We’ve all been there before: we click on a webpage and hopelessly watch the loading wheel spin for what seems like an eternity. Eventually, we just give up, leave the page, and go onto the next available site that seems relevant to our search.
This process is frustrating and unfortunate for both the site visitor who had to wait for a page that never loaded and for the business who just lost a potential client. Choosing to optimize page speed can be the difference between a customer closing your site and you closing a sale.
Sarah: David, one of the very first projects that we tackled with my website when we first started working together was getting page speed down and I would love for you to explain to our students why that’s so important.
David: It’s supercritical and you know in 2018 Google made an announcement that they were going to start focusing on mobile-first and their search indexes and start focusing on page speed and a lot of websites weren’t there and we still see a lot of them today that aren’t there was page speed. We’re including a free section in this course for you about a presentation that I did last year for advertisers where we talked about why page speed is important and some tips that you can do to improve it. And if you just hop on search you’ll see so much information from Amazon and Google, you know, Google’s last year in February said that seventy percent of websites and mobile took longer than five seconds to load and that’s just…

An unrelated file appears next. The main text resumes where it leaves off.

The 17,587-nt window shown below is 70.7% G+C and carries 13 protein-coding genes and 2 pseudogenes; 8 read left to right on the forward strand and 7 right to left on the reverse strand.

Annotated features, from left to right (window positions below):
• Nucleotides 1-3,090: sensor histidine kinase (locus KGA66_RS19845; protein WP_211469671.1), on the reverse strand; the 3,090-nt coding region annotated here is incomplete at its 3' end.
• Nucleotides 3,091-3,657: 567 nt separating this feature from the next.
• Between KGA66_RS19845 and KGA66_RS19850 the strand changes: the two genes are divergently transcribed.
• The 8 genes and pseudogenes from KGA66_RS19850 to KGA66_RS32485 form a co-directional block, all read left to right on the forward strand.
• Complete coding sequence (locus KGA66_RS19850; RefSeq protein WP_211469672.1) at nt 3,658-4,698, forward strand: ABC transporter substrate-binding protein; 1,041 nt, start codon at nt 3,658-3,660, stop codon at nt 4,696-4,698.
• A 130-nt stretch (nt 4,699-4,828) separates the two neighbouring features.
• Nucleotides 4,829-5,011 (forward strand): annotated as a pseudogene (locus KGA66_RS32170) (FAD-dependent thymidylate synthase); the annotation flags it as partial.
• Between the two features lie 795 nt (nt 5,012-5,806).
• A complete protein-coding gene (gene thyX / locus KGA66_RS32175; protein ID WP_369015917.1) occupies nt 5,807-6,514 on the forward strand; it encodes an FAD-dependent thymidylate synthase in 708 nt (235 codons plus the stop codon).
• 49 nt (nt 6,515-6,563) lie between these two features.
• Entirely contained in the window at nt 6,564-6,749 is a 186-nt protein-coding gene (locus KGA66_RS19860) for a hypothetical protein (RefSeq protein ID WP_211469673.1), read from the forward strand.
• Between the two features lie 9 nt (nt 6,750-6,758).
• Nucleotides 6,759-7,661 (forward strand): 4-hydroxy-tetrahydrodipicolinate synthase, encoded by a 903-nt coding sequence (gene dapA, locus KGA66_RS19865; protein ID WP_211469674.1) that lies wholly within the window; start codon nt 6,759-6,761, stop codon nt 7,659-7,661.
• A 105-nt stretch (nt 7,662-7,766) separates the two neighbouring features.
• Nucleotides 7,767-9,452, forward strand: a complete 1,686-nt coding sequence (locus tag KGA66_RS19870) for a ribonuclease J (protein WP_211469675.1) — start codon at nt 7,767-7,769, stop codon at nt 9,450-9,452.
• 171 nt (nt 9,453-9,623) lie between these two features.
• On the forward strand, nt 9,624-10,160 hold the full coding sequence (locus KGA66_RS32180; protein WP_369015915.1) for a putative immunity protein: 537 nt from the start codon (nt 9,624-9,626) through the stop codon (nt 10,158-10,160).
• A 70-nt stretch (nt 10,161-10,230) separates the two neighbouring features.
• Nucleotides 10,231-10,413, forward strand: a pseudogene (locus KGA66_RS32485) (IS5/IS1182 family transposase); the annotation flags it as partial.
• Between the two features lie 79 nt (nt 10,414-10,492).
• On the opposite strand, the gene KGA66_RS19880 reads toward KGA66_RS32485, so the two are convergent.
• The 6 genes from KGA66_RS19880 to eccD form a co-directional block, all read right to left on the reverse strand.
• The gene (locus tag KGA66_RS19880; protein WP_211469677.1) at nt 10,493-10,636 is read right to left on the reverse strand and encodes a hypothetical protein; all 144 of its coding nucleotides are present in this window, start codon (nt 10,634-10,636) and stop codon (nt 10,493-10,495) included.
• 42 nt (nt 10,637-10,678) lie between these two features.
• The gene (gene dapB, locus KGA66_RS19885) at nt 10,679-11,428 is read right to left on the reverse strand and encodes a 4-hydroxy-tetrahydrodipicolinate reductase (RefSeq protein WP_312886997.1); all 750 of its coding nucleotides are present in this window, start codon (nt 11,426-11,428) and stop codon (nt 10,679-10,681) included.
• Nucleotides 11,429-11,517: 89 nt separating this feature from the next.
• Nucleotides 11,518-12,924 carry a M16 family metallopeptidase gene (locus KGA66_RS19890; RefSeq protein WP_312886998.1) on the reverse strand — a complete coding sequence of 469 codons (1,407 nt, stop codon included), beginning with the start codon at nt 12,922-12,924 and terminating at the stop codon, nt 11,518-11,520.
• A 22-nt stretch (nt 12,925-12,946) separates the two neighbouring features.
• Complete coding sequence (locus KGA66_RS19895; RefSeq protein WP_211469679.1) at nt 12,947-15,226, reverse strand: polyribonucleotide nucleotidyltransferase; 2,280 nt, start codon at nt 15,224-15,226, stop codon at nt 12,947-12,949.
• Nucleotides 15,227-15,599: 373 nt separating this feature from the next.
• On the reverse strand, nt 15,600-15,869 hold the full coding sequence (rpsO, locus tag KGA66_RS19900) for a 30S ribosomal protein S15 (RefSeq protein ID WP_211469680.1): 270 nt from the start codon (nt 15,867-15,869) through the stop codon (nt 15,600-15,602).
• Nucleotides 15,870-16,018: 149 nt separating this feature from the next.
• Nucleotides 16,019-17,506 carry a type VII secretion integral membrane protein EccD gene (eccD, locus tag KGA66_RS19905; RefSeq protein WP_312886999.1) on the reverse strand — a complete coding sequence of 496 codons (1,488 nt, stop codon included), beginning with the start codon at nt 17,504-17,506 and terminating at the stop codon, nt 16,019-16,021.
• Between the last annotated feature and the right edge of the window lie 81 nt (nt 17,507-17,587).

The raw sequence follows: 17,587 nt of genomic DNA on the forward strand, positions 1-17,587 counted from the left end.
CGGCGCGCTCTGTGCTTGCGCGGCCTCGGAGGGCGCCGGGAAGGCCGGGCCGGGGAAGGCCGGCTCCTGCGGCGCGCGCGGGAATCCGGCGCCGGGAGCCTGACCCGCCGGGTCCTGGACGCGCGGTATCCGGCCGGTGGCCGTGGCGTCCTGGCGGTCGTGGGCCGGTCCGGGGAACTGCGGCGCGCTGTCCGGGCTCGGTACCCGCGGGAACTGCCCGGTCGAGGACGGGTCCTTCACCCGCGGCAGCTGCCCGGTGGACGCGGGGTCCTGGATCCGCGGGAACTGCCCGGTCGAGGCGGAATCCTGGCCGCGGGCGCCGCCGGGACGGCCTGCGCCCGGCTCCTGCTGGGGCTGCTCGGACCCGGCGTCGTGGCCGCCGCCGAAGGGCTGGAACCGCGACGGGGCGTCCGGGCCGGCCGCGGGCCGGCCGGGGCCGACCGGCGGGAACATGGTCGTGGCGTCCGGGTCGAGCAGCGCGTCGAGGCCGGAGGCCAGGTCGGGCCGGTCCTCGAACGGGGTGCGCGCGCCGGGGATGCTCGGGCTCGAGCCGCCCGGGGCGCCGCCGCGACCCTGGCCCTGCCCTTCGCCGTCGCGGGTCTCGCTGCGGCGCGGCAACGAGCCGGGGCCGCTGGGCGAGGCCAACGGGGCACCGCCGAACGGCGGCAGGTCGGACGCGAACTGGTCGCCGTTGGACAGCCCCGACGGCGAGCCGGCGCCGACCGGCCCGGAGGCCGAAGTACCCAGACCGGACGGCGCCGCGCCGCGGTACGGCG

Sarah: I know I don’t have that kind of patience to wait!
David: No one does anymore. We want instant information. So if someone finds your page through search you want your site to load quickly and there are so many little tips that you can do to improve page speed but the bigger part of it I think is on conversion, you know, Amazon quotes ridiculously amazing numbers that for every percentage of page speed being changed its hundreds of thousands, if not millions of dollars of sales difference, because people want to create a transaction quickly. You have that purchasing decision if you decide to do it. And if it’s taking five seconds for your pages to change, you know as the kids say it’s so 2018, that you know…
Sarah: Well I know that we found quite a substantial boost in traffic to my website when we were able to get the page speed down really low and that is probably related to things like bounce rate, people who are actually giving up before the page finishes loading and going to get the next, you know, the next return on their search, but also even just helping people stay on the website once they’re going and reading multiple posts just because they’re not having to wait and then have the opportunity to change their mind.